It almost seems strange to say considering the subject matter, but it’s an enjoyable book to read.  As I said, it’s though provoking, but it’s also very well written. It got me straight in with the opening sentence:
“The scythe arrived late on a cold November afternoon. Citra was at the dining room table, slaving over a particularly difficult algebra problem, shuffling variables, unable to solve for X or Y, when this new and far more pernicious variable entered her life’s equation.”
We moved quickly on to the sequel Thunderhead, which raises the similar questions and got Mr 15 and I wondering what Shusterman’s belief in God was and what message about deity he was trying to communicate through his writing. At one point I thought he was cleverly and persuasively trying to tear down all ideas of God, at another point I thought he was using clever allegory and illustration to raise questions of religion, worship, mortality, original sin, and codes of ethics. Whatever his own belief system, he has created two great books that ask big philosophical questions in a way that teens can grasp and interact with. I greatly enjoyed both books and how they made me think, and we had some good conversations as we thought about the concepts raised. Both of us eagerly anticipate the third in the series.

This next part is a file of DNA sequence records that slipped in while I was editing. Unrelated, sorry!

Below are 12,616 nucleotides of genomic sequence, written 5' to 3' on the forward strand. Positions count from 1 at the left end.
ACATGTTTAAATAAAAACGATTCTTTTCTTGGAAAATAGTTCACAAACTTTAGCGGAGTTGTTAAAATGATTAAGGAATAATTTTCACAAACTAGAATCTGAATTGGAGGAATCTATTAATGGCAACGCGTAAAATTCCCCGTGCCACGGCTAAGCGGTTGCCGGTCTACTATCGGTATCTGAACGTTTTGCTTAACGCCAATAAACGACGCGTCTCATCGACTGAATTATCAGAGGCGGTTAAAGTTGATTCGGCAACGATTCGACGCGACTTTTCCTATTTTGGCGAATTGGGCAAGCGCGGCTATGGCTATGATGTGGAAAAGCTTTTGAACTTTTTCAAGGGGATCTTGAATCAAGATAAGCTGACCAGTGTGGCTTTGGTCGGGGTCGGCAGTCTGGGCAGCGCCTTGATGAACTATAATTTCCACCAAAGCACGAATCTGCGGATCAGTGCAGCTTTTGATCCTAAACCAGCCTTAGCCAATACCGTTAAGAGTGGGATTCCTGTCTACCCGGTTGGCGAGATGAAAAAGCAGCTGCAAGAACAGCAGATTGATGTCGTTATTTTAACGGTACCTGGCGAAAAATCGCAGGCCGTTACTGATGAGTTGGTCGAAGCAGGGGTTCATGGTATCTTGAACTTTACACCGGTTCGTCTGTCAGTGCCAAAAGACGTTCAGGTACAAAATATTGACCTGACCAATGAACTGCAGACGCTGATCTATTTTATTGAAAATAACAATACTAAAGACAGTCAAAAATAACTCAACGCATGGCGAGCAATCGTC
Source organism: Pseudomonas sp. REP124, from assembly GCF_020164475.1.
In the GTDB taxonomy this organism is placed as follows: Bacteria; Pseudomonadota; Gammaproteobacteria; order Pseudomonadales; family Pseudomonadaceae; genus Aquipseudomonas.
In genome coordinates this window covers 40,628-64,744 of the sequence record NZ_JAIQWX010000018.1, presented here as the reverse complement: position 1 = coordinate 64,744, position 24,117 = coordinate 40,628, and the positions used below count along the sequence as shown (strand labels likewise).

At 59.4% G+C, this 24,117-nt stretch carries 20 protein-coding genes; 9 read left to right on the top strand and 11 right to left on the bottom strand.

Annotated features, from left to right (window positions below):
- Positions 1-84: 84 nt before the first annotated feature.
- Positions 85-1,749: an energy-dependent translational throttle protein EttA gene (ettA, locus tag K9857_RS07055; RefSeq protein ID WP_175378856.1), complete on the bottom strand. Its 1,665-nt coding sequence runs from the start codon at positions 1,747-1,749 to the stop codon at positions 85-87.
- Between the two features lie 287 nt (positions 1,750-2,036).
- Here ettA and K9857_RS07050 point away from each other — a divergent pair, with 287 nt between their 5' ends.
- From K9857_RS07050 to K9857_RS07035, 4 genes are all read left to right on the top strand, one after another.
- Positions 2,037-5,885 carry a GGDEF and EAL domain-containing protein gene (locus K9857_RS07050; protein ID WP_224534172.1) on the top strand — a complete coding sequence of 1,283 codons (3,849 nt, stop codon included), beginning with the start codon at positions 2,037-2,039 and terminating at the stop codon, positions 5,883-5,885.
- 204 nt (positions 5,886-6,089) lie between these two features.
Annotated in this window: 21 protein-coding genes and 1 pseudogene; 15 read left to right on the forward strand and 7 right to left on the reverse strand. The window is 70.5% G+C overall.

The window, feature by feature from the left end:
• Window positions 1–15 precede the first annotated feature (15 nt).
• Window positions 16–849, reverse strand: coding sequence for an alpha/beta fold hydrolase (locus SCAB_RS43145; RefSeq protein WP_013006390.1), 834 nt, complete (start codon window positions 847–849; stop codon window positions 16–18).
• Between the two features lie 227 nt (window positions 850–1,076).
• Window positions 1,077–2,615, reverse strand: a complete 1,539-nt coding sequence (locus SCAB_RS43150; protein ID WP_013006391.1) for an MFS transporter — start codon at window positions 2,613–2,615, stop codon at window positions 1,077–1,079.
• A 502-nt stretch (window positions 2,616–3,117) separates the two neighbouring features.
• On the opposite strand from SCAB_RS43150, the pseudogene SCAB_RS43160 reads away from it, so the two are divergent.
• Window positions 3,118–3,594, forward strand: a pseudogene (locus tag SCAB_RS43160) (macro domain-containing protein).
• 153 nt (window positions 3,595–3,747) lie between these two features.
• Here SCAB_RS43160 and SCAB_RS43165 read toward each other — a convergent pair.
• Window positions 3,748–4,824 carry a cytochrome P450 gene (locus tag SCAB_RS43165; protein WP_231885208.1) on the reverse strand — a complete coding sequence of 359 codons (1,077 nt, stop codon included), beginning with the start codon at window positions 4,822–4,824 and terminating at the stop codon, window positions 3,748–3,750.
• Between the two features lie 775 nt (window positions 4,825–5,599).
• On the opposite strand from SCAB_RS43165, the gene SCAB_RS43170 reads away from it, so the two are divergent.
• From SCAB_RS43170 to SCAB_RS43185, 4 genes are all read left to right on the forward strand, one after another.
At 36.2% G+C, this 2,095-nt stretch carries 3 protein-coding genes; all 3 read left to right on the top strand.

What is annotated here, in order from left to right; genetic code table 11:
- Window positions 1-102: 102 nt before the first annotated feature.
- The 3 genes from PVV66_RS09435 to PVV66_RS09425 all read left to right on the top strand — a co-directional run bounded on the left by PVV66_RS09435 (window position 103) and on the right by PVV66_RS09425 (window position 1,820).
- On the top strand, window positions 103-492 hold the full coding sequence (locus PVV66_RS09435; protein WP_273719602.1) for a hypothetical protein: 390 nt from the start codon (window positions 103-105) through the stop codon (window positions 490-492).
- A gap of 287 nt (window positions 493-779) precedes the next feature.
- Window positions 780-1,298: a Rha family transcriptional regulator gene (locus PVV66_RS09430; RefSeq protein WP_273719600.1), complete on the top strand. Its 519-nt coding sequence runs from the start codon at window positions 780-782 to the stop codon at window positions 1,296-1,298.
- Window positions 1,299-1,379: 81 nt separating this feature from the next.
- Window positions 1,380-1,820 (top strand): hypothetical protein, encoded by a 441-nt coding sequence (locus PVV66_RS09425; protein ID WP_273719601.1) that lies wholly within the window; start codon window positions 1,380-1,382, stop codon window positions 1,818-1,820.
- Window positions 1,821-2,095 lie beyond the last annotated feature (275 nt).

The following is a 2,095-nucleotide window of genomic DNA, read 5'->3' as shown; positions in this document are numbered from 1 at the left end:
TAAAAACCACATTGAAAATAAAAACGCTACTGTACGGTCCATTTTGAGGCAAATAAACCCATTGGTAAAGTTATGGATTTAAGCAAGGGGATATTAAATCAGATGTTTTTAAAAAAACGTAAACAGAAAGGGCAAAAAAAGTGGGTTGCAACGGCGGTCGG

Monday, July 16, 2018

Her Story

Her Story, Diana Lynn Severance

This collection of 366 readings is a mostly chronological covering of women of faith from Mary, the mother of Jesus, to present day. Severance has sorted and collated a massive amount of historical material, and made each reading one page of basic information about the woman and how her faith played out in her life.

I did indeed read one day for a year and found it to be an encouragement and challenge to consider how other women have lived in various times and places and circumstances, yet remained faithful to the Lord.

If a collection is made of women of faith, you can tend to pick the women who will be there: Sarah Edwards, Hannah More, Monica (mother of Augustine), Susanna Wesley and Joni Eareckson Tada. Most collections cover the same women again and again. All are great to learn about, but the advantage of this is the breadth of women included. Even if you are reasonably well versed in biographies of Christian women, chances are there will be hundreds here you have never heard of.